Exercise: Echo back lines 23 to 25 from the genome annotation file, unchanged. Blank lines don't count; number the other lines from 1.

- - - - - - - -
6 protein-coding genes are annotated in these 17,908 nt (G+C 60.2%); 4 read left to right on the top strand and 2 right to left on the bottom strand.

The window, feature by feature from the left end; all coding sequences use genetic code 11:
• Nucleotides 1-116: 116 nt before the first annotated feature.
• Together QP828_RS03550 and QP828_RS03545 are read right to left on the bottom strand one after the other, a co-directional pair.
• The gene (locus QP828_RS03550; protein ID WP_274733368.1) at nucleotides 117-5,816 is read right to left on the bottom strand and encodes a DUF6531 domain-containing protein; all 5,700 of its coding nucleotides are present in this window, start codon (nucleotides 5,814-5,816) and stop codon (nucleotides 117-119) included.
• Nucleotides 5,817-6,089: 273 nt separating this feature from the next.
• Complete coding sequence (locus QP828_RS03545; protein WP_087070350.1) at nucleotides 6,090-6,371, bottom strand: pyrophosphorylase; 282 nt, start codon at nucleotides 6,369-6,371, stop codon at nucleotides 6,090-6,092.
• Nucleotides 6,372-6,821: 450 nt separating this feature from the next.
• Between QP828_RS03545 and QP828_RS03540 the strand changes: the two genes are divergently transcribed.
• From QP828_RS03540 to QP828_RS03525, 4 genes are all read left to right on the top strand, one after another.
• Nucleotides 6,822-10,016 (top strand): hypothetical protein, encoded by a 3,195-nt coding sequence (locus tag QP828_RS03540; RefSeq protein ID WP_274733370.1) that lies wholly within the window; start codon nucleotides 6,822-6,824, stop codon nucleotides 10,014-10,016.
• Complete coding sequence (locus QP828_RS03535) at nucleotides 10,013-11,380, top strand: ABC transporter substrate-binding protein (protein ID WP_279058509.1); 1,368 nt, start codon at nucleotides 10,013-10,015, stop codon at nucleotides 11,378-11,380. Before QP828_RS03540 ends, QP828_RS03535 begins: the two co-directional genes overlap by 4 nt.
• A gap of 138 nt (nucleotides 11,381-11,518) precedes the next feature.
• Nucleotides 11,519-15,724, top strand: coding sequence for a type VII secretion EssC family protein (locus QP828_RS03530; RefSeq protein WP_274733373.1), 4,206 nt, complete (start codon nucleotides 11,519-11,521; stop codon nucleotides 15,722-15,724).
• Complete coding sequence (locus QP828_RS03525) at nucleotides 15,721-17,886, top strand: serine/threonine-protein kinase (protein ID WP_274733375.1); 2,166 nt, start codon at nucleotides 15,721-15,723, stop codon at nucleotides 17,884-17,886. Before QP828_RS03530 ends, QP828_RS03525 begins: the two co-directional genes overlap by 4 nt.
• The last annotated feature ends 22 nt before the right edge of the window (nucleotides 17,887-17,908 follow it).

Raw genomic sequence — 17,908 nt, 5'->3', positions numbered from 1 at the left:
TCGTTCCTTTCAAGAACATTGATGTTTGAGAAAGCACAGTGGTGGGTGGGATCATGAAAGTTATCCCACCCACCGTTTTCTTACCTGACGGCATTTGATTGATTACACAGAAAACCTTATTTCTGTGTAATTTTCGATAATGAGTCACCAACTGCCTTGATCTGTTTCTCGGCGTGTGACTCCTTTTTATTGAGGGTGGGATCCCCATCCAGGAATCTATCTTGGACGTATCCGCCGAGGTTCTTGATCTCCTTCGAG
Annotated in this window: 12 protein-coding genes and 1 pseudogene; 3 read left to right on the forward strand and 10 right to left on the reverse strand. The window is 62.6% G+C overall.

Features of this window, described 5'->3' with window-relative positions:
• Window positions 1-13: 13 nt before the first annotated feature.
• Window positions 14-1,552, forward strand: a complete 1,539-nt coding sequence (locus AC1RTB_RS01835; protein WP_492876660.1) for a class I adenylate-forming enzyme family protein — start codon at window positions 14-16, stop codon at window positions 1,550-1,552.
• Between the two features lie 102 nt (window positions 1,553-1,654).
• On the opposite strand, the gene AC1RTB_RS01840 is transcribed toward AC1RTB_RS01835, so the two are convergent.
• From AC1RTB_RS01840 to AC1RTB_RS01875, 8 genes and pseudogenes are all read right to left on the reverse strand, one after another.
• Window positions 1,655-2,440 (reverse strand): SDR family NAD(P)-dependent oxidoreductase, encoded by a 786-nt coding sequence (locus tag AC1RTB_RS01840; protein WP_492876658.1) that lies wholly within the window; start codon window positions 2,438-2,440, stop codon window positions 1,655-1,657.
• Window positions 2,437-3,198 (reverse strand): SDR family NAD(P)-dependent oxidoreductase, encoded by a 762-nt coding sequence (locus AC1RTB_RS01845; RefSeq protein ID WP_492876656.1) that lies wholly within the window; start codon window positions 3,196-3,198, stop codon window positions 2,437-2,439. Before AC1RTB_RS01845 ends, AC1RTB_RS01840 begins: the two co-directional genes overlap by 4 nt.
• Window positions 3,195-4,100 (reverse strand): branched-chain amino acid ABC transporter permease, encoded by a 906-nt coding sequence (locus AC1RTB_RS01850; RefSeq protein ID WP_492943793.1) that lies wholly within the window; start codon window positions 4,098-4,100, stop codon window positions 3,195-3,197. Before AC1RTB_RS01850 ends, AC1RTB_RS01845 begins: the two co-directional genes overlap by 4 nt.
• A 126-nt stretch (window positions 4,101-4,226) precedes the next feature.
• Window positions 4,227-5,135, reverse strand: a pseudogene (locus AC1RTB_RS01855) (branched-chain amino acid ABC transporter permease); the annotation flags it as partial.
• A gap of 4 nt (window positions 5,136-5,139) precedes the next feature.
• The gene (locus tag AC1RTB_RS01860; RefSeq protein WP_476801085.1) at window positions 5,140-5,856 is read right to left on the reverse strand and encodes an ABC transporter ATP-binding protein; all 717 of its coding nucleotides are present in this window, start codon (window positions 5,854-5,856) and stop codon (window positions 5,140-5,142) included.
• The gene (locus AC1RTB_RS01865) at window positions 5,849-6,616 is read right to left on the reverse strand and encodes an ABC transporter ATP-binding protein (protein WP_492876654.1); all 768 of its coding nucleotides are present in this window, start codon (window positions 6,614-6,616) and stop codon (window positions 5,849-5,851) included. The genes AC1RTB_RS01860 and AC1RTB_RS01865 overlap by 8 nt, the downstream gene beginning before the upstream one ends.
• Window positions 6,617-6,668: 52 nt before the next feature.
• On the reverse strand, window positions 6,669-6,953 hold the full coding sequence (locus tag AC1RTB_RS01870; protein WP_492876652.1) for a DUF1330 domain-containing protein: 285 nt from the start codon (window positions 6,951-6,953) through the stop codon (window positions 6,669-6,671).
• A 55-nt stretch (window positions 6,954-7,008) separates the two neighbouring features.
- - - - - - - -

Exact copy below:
• Between the two features lie 102 nt (window positions 1,553-1,654).
• On the opposite strand, the gene AC1RTB_RS01840 is transcribed toward AC1RTB_RS01835, so the two are convergent.
• From AC1RTB_RS01840 to AC1RTB_RS01875, 8 genes and pseudogenes are all read right to left on the reverse strand, one after another.